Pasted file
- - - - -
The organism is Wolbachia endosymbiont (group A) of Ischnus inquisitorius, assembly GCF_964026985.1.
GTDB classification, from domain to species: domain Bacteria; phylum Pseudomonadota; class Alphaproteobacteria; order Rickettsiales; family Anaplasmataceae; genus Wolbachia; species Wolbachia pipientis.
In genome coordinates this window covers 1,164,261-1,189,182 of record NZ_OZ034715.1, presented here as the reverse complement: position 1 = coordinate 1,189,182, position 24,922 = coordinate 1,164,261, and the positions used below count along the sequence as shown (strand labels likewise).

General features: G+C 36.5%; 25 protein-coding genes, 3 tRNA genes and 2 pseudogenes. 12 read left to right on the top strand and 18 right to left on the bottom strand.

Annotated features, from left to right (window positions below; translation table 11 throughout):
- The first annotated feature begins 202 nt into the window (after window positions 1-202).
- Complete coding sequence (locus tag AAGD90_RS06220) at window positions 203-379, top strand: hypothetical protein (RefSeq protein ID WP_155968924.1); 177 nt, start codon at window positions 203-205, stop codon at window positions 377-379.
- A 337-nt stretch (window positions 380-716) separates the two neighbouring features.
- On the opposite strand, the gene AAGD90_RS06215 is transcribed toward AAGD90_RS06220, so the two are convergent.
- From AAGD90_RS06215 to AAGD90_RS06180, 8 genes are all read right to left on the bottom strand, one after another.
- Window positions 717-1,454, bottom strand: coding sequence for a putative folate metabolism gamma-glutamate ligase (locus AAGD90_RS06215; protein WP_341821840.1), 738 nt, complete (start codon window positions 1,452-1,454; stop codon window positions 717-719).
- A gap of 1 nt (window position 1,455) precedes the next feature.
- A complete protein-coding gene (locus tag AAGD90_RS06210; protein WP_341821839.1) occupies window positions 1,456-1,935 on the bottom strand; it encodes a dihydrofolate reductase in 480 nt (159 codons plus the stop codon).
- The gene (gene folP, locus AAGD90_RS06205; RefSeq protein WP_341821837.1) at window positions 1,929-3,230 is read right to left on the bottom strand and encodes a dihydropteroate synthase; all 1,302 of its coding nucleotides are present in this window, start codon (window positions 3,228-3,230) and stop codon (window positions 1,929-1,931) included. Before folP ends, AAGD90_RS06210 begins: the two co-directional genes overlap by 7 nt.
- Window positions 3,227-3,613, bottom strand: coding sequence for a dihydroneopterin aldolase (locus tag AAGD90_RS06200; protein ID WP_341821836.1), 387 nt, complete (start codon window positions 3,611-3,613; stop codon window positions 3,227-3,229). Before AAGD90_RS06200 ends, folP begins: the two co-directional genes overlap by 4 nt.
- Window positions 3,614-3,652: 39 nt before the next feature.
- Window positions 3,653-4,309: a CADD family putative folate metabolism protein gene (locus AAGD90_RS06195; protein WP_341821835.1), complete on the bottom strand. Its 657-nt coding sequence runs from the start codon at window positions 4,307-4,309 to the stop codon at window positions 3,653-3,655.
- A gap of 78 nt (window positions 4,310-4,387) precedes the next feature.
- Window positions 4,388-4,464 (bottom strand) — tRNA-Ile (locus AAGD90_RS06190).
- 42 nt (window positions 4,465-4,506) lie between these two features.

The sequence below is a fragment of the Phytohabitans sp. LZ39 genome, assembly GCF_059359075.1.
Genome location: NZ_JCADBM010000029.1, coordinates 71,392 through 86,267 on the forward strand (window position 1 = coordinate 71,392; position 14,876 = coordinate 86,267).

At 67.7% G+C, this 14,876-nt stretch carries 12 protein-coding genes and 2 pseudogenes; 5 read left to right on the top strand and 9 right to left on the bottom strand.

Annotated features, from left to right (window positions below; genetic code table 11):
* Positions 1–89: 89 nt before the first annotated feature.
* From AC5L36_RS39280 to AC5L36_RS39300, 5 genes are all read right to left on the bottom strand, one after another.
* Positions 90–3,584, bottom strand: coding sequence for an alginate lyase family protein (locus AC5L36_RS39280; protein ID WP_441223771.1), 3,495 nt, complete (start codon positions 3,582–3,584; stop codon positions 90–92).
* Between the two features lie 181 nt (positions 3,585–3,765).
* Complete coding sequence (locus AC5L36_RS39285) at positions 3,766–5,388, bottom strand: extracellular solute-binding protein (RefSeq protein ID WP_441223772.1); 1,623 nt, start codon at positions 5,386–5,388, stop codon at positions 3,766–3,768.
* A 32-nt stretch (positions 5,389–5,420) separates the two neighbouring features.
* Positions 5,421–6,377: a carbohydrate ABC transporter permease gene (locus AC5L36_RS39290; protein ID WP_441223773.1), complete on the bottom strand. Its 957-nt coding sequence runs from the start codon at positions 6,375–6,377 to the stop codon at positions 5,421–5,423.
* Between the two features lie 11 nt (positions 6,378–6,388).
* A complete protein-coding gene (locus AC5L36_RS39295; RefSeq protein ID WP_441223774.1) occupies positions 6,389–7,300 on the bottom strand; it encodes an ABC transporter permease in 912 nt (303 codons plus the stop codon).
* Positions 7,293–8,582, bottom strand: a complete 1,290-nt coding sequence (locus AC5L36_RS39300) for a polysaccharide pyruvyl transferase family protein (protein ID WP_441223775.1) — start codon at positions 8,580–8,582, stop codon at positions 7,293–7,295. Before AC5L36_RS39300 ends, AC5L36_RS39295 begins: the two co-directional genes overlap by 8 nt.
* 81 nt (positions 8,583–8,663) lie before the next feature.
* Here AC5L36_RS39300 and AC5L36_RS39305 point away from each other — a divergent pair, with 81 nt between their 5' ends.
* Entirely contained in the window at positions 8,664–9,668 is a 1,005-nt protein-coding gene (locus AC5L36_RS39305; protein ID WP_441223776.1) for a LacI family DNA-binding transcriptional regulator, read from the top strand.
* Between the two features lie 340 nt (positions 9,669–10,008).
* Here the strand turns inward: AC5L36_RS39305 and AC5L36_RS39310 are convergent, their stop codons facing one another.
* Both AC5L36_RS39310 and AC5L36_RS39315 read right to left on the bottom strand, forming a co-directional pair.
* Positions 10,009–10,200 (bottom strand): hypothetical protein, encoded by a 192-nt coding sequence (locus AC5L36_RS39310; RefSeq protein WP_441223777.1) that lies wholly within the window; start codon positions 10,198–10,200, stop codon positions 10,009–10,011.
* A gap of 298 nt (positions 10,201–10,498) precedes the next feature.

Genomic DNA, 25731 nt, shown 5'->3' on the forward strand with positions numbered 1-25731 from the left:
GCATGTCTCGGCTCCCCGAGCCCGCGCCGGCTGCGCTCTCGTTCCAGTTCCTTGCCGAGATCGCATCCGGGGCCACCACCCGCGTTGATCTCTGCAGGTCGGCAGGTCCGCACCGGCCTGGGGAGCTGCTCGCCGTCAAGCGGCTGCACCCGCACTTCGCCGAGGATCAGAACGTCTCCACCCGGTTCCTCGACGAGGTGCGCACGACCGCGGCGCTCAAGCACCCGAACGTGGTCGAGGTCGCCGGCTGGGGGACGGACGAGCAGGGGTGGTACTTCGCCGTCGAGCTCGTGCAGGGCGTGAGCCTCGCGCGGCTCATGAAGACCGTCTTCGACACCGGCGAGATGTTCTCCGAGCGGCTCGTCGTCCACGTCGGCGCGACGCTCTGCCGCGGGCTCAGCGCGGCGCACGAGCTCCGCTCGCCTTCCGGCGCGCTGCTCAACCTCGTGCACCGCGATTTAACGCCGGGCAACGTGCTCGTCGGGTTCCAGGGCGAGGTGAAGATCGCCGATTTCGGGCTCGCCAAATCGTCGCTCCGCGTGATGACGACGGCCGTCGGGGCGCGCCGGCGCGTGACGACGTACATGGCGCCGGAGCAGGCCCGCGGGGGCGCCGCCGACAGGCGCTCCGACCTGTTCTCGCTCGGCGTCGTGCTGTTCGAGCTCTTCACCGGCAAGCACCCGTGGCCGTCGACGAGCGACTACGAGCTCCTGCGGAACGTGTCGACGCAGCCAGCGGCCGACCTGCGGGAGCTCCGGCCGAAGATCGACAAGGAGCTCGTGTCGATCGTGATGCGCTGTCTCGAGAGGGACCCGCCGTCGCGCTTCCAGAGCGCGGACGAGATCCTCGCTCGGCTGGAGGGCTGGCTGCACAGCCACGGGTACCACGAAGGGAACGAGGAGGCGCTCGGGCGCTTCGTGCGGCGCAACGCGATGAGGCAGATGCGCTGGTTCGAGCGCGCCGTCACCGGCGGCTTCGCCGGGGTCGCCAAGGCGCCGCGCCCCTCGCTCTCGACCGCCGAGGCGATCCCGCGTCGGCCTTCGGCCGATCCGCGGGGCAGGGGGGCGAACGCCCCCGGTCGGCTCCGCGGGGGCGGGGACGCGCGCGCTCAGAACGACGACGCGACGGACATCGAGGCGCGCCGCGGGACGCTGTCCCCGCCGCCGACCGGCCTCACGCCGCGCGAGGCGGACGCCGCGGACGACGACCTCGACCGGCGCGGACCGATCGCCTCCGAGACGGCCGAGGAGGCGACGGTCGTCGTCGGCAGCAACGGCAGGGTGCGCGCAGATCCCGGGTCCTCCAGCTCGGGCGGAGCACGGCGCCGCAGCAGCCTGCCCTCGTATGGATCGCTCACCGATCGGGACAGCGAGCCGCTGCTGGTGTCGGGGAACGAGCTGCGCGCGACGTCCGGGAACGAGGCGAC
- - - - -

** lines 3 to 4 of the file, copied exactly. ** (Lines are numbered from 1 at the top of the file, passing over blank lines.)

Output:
In genome coordinates this window covers 1,164,261-1,189,182 of record NZ_OZ034715.1, presented here as the reverse complement: position 1 = coordinate 1,189,182, position 24,922 = coordinate 1,164,261, and the positions used below count along the sequence as shown (strand labels likewise).

General features: G+C 36.5%; 25 protein-coding genes, 3 tRNA genes and 2 pseudogenes. 12 read left to right on the top strand and 18 right to left on the bottom strand.